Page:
ATHENS -- Greek researchers currently conducting trials for the treatment of Covid-19 using convalescent plasma have reported improvement in the condition of the 10 patients treated so far.
Talking to the Athens-Macedonian News Agency (ANA), in statements published on Tuesday, researchers participating in the trials led by the rector of the National and Kapodistrian University of Athens Thanos Dimopoulos said that the 10 patients treated in Greece have all so far seen an improvement of the disease.
The polycentric phase 2 trials started on April 28 and involve administering the plasma of asymptomatic or recovered Covid-19 patients to those who are suffering from severe forms of the disease. In addition to Dimopoulos, another 22 researchers in six hospitals in Greece are participating in the trial with the approval of the National Organisation for Public Health.
University of Athens Medical School professors Evangelos Terpos, Marianna Politou and Vasiliki Pappa explained that the plasma donated by 261 volunteers has been checked for antibodies to SARS-Cov-2, the virus that causes Covid-19, using PCR tests. The volunteers were either asymptomatic, had developed mild symptoms and recovered at home or had been hospitalised. Of these, 88 pct had tested positive for the virus, based on techniques used at Greece's Pasteur Institute. Eighty-two healthy donors have donated plasma to be administered to patients requiring treatment in hospital.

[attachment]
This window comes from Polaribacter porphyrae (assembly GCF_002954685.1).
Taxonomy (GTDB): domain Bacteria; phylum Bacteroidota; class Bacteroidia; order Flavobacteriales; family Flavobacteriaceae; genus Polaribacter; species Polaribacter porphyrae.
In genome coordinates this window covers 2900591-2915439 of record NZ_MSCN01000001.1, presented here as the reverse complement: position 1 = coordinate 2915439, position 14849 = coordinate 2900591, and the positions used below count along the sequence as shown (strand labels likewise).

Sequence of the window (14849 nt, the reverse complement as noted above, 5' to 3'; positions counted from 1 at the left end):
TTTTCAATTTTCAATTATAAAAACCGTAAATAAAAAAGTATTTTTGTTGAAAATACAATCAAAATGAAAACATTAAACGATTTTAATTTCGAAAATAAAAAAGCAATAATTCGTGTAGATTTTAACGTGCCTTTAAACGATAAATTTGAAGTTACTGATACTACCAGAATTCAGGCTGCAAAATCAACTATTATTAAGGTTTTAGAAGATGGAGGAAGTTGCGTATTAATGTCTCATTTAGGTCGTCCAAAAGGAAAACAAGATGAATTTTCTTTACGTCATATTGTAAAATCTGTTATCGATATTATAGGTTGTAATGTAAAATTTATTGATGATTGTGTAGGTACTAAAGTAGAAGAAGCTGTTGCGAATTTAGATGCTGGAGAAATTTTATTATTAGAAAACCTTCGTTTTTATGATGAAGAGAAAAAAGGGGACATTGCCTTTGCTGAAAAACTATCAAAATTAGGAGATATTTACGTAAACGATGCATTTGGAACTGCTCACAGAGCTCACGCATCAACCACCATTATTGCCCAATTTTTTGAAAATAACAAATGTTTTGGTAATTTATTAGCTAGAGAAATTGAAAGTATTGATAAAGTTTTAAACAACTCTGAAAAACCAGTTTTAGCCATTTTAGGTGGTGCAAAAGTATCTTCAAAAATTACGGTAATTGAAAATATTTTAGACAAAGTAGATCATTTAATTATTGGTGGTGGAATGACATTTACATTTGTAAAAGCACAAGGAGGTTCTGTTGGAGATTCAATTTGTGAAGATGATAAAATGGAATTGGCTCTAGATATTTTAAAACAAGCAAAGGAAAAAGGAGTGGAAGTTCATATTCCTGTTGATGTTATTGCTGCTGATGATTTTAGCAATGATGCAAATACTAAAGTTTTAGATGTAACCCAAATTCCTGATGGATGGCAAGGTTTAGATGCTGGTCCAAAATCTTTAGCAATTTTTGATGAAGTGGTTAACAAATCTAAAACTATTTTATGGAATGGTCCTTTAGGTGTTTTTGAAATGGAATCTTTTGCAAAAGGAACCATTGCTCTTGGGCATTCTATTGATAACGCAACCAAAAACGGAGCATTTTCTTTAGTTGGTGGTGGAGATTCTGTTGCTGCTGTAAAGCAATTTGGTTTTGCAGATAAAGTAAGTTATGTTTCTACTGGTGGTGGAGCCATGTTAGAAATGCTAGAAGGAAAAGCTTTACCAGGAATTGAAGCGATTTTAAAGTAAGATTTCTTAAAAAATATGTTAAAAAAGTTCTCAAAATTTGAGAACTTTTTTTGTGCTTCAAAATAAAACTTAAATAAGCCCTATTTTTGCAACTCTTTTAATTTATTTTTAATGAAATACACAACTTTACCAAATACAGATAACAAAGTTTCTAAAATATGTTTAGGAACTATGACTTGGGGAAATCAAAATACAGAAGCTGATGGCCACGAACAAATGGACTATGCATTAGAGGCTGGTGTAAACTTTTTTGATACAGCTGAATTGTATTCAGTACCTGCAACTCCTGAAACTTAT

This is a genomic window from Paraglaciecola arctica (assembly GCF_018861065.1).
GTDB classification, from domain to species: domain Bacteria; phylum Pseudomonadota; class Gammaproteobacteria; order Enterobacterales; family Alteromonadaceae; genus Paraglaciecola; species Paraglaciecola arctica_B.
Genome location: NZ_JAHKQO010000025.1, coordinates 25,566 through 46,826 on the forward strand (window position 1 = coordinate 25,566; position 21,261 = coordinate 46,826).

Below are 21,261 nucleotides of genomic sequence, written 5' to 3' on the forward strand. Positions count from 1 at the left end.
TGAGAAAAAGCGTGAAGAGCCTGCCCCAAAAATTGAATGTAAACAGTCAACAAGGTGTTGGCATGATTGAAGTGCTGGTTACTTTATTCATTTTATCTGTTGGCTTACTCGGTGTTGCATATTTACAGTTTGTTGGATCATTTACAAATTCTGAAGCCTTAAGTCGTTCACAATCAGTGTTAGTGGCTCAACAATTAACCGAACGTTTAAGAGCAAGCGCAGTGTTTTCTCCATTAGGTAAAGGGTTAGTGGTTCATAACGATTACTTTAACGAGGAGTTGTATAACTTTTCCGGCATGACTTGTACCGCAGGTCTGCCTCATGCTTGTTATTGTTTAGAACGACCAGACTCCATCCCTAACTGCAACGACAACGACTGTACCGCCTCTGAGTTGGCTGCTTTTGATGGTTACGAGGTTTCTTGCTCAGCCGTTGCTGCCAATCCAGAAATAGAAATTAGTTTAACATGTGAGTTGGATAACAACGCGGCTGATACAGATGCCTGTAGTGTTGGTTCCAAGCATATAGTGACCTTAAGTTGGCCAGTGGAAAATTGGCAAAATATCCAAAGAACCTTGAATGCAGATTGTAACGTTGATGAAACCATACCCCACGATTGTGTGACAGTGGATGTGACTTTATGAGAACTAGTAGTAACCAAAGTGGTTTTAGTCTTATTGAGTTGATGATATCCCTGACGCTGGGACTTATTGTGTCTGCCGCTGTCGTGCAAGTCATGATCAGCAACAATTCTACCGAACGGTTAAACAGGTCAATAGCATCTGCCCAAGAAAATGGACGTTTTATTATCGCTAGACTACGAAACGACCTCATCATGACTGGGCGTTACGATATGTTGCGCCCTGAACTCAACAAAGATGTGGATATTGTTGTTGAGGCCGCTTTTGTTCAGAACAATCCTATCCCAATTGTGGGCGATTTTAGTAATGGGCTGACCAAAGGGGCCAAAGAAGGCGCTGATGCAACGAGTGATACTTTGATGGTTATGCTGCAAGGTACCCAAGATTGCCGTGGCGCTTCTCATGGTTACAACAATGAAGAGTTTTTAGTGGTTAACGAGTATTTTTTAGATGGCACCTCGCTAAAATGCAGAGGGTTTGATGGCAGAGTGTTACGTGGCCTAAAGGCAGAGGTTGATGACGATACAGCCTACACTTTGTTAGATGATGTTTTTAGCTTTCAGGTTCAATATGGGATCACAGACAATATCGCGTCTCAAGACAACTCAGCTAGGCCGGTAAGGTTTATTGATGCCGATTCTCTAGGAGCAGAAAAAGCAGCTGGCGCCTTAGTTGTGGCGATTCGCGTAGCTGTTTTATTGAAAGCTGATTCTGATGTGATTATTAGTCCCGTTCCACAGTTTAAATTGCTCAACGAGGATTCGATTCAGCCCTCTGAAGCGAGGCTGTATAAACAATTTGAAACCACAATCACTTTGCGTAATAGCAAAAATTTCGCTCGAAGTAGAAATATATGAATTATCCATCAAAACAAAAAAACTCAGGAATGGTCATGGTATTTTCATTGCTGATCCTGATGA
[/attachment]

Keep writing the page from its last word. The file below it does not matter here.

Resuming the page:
The study is expected to last 20 months and test the administration of convalescent plasma to 100 Covid-19 patients, while success will be determined based on the survival of patients at three weeks, one month and two months after the start of the trial.
The technique involves collecting plasma from recovered patients, which is then administered to patients with severe forms of the disease in three doses of 200-233 ml, spaced two days apart. The quantities collected from donors each time mean that one donor can treat one patient per session but it is possible to collect plasma multiple times, meaning that a single donor can help heal more than one patient.
The trial will also examine the changes in levels of antibodies in recovered donors over time, at three, six and 12 months after they were first detected in the blood stream, in order to determine how long they remain present after infection.